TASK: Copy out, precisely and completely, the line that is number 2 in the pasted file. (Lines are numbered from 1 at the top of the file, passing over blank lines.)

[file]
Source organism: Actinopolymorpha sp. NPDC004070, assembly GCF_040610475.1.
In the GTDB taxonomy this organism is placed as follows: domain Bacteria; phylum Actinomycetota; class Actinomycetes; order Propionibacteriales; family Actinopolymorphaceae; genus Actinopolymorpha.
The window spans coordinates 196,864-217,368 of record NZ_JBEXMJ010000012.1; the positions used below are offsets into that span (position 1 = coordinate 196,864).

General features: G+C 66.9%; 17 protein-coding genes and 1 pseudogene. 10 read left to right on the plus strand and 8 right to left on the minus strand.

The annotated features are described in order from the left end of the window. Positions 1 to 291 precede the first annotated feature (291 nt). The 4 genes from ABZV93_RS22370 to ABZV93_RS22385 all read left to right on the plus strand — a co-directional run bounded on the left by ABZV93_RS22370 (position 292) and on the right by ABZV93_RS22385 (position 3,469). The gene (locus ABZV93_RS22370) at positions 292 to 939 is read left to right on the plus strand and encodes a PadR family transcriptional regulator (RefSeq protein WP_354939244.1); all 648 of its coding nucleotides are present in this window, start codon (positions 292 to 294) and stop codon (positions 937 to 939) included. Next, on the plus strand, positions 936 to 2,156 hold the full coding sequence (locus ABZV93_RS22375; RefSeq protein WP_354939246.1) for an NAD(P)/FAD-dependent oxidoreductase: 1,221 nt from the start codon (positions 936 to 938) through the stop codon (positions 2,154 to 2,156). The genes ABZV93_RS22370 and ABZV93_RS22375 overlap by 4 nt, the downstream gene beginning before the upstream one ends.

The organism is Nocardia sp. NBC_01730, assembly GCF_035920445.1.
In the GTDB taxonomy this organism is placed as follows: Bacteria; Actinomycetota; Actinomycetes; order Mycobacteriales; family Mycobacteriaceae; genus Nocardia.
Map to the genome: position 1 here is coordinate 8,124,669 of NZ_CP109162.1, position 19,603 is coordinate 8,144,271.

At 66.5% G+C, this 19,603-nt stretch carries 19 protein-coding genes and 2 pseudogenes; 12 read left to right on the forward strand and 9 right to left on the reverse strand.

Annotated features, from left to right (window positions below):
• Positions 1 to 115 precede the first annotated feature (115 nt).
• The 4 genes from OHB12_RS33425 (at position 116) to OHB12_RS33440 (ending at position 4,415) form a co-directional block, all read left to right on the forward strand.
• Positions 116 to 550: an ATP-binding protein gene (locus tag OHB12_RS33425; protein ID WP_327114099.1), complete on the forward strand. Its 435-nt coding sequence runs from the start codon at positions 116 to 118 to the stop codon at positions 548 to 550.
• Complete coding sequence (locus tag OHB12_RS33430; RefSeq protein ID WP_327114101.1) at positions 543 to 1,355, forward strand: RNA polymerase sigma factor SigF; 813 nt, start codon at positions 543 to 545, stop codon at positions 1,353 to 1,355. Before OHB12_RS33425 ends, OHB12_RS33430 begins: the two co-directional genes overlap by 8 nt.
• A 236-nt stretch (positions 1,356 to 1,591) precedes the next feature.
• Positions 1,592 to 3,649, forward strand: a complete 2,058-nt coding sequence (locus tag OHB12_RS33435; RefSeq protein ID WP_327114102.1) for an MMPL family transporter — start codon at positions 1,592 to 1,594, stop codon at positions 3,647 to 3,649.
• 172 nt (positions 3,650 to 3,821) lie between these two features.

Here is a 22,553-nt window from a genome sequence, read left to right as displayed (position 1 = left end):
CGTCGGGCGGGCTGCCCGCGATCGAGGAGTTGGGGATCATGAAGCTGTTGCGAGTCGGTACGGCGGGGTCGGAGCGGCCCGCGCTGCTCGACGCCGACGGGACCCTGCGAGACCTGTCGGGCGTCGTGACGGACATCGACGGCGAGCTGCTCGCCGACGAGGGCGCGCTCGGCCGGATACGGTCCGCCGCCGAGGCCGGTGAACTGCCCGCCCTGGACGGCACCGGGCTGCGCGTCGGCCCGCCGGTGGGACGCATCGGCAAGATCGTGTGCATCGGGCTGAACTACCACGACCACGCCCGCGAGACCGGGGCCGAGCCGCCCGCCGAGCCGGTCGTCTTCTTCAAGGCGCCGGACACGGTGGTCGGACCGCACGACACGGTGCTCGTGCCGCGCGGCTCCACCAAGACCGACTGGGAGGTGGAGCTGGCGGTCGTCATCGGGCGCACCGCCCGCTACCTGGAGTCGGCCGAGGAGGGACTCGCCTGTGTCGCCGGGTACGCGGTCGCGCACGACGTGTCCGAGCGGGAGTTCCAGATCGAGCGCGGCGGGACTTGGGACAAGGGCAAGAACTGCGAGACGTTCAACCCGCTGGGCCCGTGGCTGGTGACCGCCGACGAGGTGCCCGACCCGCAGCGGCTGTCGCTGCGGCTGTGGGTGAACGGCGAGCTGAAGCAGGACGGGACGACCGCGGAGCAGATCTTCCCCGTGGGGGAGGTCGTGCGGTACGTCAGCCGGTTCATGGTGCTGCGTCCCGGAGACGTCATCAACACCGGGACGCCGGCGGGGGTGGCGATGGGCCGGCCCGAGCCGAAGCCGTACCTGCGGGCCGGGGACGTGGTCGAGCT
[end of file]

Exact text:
In the GTDB taxonomy this organism is placed as follows: domain Bacteria; phylum Actinomycetota; class Actinomycetes; order Propionibacteriales; family Actinopolymorphaceae; genus Actinopolymorpha.